Crestron Adagio Entertainment System
With the Trojan horse, the Greeks gave us the ultimate sneak attack. That, as you'll see, is a bit like what Crestron has done with its new Adagio Entertainment System - except in a really cool, distributed-audio kind of way (and without all the pillaging).
Crestron is virtually synonymous with high-end automation. When you flip through magazines like Lifestyles of the Obscenely Wealthy, it's usually Crestron video touchpanels you see in those sexy shots. But the time to program a complete Crestron system can be measured in days at $100+ an hour, which has kept them from mass-market acceptance.
So when I heard Crestron was introducing a new, lower-priced audio distribution system that would work "out of the box" with "no programming required," well, you can understand my skepticism.
SETUP Crestron's new Adagio products (pronounced ah-dah-gee-oh, with Italian panache) are designed for true plug-and-play capability, automatically discovering and configuring themselves for operation. The main unit is the Crestron Adagio Entertainment System (AES), which can handle up to 10 separate sources, including up to three dual-tuner card modules that load into slots in the AES chassis. The basic system comes packaged with one of three different cards as either the AES-FM, with dual AM/FM tuners ($3,700); AES-XM, with AM/FM plus XM satellite radio ($4,100); or the AES-SR, with AM/FM plus Sirius satellite radio ($4,100). (Additional tuner cards cost $500 for the dual AM/FM and $900 each for the AM/FM/satellite combos.) Our test system included an AES loaded with an AM/FM/XM tuner card, which accounted for two sources; all other source components were connected via traditional audio interconnects.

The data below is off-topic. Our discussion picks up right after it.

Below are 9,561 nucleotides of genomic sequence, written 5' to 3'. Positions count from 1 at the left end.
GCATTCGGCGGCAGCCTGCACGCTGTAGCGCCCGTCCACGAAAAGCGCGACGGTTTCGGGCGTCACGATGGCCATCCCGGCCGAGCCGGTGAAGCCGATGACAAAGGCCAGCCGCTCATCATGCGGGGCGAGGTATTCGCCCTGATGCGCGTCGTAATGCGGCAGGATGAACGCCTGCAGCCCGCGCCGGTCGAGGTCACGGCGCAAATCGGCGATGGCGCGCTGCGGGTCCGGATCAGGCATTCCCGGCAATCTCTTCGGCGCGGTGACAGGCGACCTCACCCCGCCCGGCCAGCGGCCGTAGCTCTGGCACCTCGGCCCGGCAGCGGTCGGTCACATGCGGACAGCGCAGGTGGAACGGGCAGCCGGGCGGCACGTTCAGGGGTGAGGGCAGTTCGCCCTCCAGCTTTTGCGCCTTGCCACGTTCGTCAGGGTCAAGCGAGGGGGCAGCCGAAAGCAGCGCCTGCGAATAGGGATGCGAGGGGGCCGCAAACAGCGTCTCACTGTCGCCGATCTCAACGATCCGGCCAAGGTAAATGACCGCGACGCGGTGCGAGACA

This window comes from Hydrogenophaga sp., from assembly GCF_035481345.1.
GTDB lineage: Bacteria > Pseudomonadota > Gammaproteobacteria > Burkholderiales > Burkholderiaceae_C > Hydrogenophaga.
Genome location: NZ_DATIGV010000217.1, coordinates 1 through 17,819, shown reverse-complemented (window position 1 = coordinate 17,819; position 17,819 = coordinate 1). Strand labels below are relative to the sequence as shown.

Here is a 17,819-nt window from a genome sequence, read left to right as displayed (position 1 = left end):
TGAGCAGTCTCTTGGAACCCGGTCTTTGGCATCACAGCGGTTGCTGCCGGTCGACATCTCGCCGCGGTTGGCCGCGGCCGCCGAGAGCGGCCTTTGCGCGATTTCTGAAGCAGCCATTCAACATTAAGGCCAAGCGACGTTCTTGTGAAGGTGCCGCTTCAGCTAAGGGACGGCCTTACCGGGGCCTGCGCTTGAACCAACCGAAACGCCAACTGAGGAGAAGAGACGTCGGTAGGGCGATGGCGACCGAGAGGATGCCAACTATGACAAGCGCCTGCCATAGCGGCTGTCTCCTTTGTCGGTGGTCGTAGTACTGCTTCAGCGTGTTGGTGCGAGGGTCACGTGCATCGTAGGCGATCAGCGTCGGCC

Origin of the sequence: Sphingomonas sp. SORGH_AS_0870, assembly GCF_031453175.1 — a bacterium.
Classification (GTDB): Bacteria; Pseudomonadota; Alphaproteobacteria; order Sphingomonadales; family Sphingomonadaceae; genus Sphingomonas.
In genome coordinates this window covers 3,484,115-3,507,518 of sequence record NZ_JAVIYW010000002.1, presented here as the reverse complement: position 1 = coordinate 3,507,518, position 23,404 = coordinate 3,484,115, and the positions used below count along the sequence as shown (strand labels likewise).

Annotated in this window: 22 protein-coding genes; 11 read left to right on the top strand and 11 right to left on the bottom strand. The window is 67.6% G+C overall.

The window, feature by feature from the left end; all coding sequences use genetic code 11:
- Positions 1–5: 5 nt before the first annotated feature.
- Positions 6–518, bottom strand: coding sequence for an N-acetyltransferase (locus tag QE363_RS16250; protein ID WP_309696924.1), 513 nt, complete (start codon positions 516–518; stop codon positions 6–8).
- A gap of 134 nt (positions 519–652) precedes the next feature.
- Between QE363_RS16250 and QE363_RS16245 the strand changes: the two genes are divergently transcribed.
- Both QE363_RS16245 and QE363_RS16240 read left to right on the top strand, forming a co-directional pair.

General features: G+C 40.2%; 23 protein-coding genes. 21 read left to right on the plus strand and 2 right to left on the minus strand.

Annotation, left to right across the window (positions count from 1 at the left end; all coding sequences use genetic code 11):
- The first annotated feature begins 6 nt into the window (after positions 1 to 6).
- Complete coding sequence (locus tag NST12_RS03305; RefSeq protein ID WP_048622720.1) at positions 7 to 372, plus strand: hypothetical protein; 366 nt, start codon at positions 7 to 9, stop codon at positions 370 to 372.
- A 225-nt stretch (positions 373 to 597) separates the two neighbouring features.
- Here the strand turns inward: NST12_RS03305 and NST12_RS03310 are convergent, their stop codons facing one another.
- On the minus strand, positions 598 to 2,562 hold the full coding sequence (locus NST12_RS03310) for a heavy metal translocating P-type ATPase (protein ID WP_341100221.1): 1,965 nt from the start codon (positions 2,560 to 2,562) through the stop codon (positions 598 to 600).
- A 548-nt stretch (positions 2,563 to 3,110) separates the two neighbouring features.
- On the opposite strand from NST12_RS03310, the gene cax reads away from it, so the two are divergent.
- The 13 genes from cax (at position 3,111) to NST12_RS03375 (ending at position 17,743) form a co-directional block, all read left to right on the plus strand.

The AES also has a built-in multichannel amplifier to power up to six stereo audio zones with 45 watts per channel (into 8 ohms). By adding Adagio Audio Expanders ($1,800), the system is expandable in six-zone increments to a total of 24 zones.